Is College Worth It? YES – for most

Lot’s of people are jumping onto the question of the value of college education.  In a just released book titled “Is College Worth It?: A Former United States Secretary of Education and Liberal Arts Graduate Expose the Broken Promise of Higher Education” the former secretary of education asserts that the promise of education has been broken.

          Data from the US Department of Labor shows that the conclusions the authors draw in the BUZZ Today quote simply are not true.   Source:   Department of Labor careeronestop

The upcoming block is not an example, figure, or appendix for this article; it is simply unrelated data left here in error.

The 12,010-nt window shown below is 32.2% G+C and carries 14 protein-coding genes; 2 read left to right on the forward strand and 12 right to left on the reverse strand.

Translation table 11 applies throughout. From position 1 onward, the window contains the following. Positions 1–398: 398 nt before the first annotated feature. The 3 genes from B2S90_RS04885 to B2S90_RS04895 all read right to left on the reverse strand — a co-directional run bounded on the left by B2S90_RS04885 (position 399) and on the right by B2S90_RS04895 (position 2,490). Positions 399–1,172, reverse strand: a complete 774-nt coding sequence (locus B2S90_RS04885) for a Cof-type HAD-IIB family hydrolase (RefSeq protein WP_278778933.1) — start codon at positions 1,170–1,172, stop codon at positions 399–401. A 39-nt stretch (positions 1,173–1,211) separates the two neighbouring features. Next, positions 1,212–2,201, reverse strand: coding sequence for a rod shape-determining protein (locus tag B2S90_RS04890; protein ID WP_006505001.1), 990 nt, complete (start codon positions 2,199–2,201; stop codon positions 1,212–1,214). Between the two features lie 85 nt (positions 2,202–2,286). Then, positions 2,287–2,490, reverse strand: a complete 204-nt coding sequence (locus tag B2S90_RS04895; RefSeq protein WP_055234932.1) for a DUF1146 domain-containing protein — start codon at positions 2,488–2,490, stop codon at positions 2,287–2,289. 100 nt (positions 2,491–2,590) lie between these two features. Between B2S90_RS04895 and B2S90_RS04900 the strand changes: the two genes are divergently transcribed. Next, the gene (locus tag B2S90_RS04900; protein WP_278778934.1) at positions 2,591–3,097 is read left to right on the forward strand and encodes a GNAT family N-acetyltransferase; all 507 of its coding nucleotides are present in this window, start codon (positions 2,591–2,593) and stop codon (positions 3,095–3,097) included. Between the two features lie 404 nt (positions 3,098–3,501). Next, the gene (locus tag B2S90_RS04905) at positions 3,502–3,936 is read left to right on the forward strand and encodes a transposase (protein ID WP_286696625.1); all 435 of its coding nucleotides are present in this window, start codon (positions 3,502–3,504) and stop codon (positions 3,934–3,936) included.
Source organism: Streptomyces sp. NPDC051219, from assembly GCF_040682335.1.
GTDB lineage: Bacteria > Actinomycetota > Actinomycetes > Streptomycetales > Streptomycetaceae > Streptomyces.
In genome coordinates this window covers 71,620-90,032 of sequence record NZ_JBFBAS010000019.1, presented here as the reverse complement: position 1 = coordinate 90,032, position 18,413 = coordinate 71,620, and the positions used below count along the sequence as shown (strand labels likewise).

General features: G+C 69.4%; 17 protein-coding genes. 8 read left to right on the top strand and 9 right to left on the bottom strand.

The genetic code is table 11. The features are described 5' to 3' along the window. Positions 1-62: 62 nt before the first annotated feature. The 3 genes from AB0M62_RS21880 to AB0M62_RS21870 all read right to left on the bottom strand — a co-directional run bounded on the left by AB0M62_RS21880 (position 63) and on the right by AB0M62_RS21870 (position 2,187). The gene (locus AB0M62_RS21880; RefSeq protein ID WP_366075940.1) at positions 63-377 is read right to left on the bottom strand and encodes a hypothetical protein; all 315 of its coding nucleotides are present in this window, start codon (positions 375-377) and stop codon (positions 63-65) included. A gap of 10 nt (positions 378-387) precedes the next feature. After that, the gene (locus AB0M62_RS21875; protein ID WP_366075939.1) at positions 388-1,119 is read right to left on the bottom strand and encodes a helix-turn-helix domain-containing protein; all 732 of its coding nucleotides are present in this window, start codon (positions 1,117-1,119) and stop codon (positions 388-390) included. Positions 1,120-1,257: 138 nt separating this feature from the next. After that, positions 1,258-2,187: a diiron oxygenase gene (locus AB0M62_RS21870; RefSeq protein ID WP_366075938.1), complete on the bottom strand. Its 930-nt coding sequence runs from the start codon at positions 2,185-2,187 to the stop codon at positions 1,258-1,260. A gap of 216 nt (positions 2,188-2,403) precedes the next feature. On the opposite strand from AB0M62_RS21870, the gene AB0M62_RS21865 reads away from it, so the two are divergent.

The graph shown here shows that for every level of education, higher levels  of education result in both lower unemployment and higher income for most graduates.  Note that the median is the point where one half of the group is above the value and one half is below.  The conclusion has to be that for most students, higher levels of education result in higher economic benefit to the learner.  Buzz Today Source:   Washington Times – Is College Worth It? book review:   William J. Bennett and David Wilezol’s “Is College Worth It?” asks and authoritatively answers one of life’s biggest questions.  It provides a thoroughgoing deconstruction of the “of course it is” delusion. It turns out that for too many, and maybe even most of our young people, the answer to this central question is, sadly, “no.” “Whether the standard of excellence for higher education is cultivating the mind and the soul or maximizing financial return on investment, most of higher education fails most students,” the authors write.   The Department of Labor data shown here is unambiguous.  For every increase in education level obtained the unemployment goes down and the income goes up.   Under no line of reasoning can one conclude from this data that higher education fails most students. Instead of the sweeping claims that associate degree holders earn more than bachelor degree holders (shown not true in the data above) or that the ROI on an education investment is not worth it financially, the discussion needs to focus on what a student needs to do to make sure that they get the best return on their personal investment. The Practical Guide on how to do that is what Your Future is Calling is about. Instead of making headline grabbing general statements about all and every, we need to be helping individual higher education students make better decisions about their own career choices, college majors and universities that they attend.  This can only be done with specific objective data about the choices each individual faces.